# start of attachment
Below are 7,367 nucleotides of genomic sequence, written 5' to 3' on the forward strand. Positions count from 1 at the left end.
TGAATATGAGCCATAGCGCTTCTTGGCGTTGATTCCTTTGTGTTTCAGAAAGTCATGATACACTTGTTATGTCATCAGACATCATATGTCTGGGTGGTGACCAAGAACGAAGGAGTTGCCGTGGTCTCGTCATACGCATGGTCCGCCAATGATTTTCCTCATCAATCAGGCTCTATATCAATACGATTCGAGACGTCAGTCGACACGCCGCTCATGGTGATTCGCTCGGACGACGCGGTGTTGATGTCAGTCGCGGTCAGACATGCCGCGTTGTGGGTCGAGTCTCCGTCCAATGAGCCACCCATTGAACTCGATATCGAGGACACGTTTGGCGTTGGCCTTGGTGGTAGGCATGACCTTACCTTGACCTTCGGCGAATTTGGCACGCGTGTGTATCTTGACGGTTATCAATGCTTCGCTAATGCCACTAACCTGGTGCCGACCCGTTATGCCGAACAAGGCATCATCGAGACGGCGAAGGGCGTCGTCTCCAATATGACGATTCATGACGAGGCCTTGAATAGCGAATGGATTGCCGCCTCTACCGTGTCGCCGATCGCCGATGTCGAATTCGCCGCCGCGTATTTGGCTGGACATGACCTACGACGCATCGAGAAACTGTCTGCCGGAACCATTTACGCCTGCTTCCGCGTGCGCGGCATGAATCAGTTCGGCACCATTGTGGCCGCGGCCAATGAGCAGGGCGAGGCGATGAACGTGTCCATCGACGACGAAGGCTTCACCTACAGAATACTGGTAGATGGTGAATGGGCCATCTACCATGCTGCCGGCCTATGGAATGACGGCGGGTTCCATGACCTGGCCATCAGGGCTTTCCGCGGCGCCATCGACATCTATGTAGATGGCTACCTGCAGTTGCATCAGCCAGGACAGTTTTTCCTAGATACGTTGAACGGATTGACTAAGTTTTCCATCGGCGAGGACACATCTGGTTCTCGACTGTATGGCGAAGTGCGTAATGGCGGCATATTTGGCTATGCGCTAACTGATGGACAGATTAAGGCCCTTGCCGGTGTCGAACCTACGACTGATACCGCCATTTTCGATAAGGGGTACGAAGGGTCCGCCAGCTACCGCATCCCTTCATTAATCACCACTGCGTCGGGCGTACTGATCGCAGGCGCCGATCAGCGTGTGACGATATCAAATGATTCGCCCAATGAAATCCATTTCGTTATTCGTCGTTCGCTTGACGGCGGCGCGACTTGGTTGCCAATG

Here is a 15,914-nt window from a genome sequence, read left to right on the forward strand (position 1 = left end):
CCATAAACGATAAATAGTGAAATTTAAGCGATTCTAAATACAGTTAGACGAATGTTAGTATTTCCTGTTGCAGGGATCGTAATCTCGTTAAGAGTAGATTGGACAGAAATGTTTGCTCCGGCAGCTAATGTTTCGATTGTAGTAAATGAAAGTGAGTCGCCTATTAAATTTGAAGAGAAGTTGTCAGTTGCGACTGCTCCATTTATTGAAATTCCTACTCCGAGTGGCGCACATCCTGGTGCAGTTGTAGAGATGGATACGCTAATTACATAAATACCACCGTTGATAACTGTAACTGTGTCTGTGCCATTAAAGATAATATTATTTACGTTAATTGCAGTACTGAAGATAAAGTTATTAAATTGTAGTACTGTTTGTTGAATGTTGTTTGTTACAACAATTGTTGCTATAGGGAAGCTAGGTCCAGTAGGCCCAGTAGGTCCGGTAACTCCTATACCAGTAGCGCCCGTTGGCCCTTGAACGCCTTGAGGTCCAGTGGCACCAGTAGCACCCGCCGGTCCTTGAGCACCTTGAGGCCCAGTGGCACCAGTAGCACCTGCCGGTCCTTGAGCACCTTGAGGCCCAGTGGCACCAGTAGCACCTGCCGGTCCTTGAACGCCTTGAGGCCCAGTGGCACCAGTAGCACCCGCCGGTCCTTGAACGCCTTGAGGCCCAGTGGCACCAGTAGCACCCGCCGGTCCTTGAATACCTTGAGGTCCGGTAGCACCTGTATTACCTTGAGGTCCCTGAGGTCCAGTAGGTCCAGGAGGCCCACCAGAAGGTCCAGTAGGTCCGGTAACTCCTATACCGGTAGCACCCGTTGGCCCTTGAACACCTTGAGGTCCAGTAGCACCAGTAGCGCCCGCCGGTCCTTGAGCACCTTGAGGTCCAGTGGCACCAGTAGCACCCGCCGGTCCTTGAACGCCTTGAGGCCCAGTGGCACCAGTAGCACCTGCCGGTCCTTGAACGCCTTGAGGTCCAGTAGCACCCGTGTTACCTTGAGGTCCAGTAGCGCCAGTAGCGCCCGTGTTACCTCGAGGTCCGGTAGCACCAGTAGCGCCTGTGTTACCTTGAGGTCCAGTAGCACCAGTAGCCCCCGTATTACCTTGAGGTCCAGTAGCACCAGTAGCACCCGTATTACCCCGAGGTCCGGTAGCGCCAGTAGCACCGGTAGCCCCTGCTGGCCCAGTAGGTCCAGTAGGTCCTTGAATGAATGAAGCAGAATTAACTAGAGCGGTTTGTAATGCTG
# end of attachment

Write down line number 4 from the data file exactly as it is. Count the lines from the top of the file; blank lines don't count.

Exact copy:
CCATAAACGATAAATAGTGAAATTTAAGCGATTCTAAATACAGTTAGACGAATGTTAGTATTTCCTGTTGCAGGGATCGTAATCTCGTTAAGAGTAGATTGGACAGAAATGTTTGCTCCGGCAGCTAATGTTTCGATTGTAGTAAATGAAAGTGAGTCGCCTATTAAATTTGAAGAGAAGTTGTCAGTTGCGACTGCTCCATTTATTGAAATTCCTACTCCGAGTGGCGCACATCCTGGTGCAGTTGTAGAGATGGATACGCTAATTACATAAATACCACCGTTGATAACTGTAACTGTGTCTGTGCCATTAAAGATAATATTATTTACGTTAATTGCAGTACTGAAGATAAAGTTATTAAATTGTAGTACTGTTTGTTGAATGTTGTTTGTTACAACAATTGTTGCTATAGGGAAGCTAGGTCCAGTAGGCCCAGTAGGTCCGGTAACTCCTATACCAGTAGCGCCCGTTGGCCCTTGAACGCCTTGAGGTCCAGTGGCACCAGTAGCACCCGCCGGTCCTTGAGCACCTTGAGGCCCAGTGGCACCAGTAGCACCTGCCGGTCCTTGAGCACCTTGAGGCCCAGTGGCACCAGTAGCACCTGCCGGTCCTTGAACGCCTTGAGGCCCAGTGGCACCAGTAGCACCCGCCGGTCCTTGAACGCCTTGAGGCCCAGTGGCACCAGTAGCACCCGCCGGTCCTTGAATACCTTGAGGTCCGGTAGCACCTGTATTACCTTGAGGTCCCTGAGGTCCAGTAGGTCCAGGAGGCCCACCAGAAGGTCCAGTAGGTCCGGTAACTCCTATACCGGTAGCACCCGTTGGCCCTTGAACACCTTGAGGTCCAGTAGCACCAGTAGCGCCCGCCGGTCCTTGAGCACCTTGAGGTCCAGTGGCACCAGTAGCACCCGCCGGTCCTTGAACGCCTTGAGGCCCAGTGGCACCAGTAGCACCTGCCGGTCCTTGAACGCCTTGAGGTCCAGTAGCACCCGTGTTACCTTGAGGTCCAGTAGCGCCAGTAGCGCCCGTGTTACCTCGAGGTCCGGTAGCACCAGTAGCGCCTGTGTTACCTTGAGGTCCAGTAGCACCAGTAGCCCCCGTATTACCTTGAGGTCCAGTAGCACCAGTAGCACCCGTATTACCCCGAGGTCCGGTAGCGCCAGTAGCACCGGTAGCCCCTGCTGGCCCAGTAGGTCCAGTAGGTCCTTGAATGAATGAAGCAGAATTAACTAGAGCGGTTTGTAATGCTG